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Tunisia

Section 2. Respect for Civil Liberties, Including:

b. Freedom of Peaceful Assembly and Association

FREEDOM OF ASSEMBLY

The Presidency of the Republic declared several extensions of a nationwide state of emergency, in effect since November 2015, when a suicide bomber attacked members of the Presidential Guard. The most recent extension was issued on October 18 for three months. The government previously ordered extensions of the state of emergency in January after widespread social unrest, in March following a terrorist attack in Ben Guerdan, and in June and July. Protests and clashes with security forces throughout the country started on January 16 in the governorate of Kasserine after the death of Yahyaoui. Local media reported that security forces used violence against protesters and arrested 1,105 persons, including 523 individuals accused of violating a nationwide curfew imposed on January 22.

On April 9, security forces violently dispersed a peaceful group of demonstrators of the General Union of Tunisian Students who were demanding jobs and prohibited them from demonstrating in front of the Prime Ministry.

FREEDOM OF ASSOCIATION

The law provides for the right of freedom of association, but the government did not always respect it. A 2011 law on associations eliminated penalties in the previous law, as well as the prohibition on belonging to, or serving in, an unrecognized or dissolved association. The law eased the registration procedure, making it more difficult for government entities to hinder or delay registration. The International Observatory of Associations and International Development, an independent association that monitors the functioning of civil society, asserted the government was delaying registration of associations through unnecessary bureaucratic hurdles, at times for political reasons, a practice counter to the law on associations.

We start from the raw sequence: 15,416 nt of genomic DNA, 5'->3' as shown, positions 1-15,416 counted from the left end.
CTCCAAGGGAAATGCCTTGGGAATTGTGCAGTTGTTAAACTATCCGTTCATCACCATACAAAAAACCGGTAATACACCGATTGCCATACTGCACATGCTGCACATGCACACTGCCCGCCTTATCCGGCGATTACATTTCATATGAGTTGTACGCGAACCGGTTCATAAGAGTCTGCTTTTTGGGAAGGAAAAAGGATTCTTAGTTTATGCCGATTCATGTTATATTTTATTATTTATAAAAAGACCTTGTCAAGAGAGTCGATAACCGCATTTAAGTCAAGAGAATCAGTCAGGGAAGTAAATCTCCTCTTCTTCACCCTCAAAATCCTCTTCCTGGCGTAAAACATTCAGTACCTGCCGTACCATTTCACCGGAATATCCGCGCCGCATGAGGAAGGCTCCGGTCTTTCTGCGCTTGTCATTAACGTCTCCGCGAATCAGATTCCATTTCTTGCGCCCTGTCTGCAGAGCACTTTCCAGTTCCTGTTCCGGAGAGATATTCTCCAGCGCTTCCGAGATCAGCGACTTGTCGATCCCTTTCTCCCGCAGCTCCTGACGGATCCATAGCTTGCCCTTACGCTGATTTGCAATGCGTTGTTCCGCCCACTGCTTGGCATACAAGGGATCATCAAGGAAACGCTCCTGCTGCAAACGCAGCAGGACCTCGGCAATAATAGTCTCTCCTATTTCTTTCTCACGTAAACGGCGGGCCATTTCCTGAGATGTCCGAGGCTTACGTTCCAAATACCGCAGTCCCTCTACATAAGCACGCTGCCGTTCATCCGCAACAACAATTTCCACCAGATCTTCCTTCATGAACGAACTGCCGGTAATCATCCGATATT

According to the 2011 law, only the judiciary has the authority to suspend or dissolve an association. According to the Prime Ministry, during the period 2011-16, the government sent warnings to 805 associations and requested the suspension of 234 for violations of the law of associations. Courts suspended 112 of these associations and in four cases ordered the dissolution of the organizations. The Prime Ministry claimed that proper procedure was followed in all cases.

In November 2015 some members of parliament called for the dissolution of LGBTI-focused NGO Shams. On January 4, an administrative court suspended Shams’ activities pursuant to a government claim that the association had registered to advocate for the rights of “sexual minorities.” The government claimed that the Shams’ charter did not allow it to advocate explicitly for gay rights, since the charter only listed the purpose of the organization as advocating for the rights of “sexual minorities.” On February 24, an administrative court ruled in Shams’ favor, overturning the government’s complaint and allowing Shams to function legally; however, the government had not published the organization’s charter in the national gazette, leaving Shams unable to register for a bank account or conduct financial activities.

The government issued a ban of the annual conference of Islamist party Hizb Ettahrir scheduled for June 4, citing security reasons. An administrative court overturned the ban on June 3. On the morning of June 4, the governor of Tunis announced the closing of the venue until June 20, using powers granted to him under the state of emergency. The governor told media he took the decision “to avoid disturbing public order.” After several warnings to party leaders that the party violated Decree Law 88 of 2011 requiring that associations respect the rule of law and basic democratic principles and are prohibited from calling to violence, hatred, intolerance, or discrimination on a religious basis, the government suspended the activities of Hizb Ettahrir for 30 days beginning on August 15. On August 30, an administrative court overturned the suspension, citing “procedural problems” with the government’s case. On September 2, the government brought a criminal case against the party for inciting violence against the state, and the chief prosecutor referred the case to a military court. On September 20, members of Hizb Ettahrir refused to appear before the military court. The case remained pending as of December.

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The Lessons of 1989: Freedom and Our Future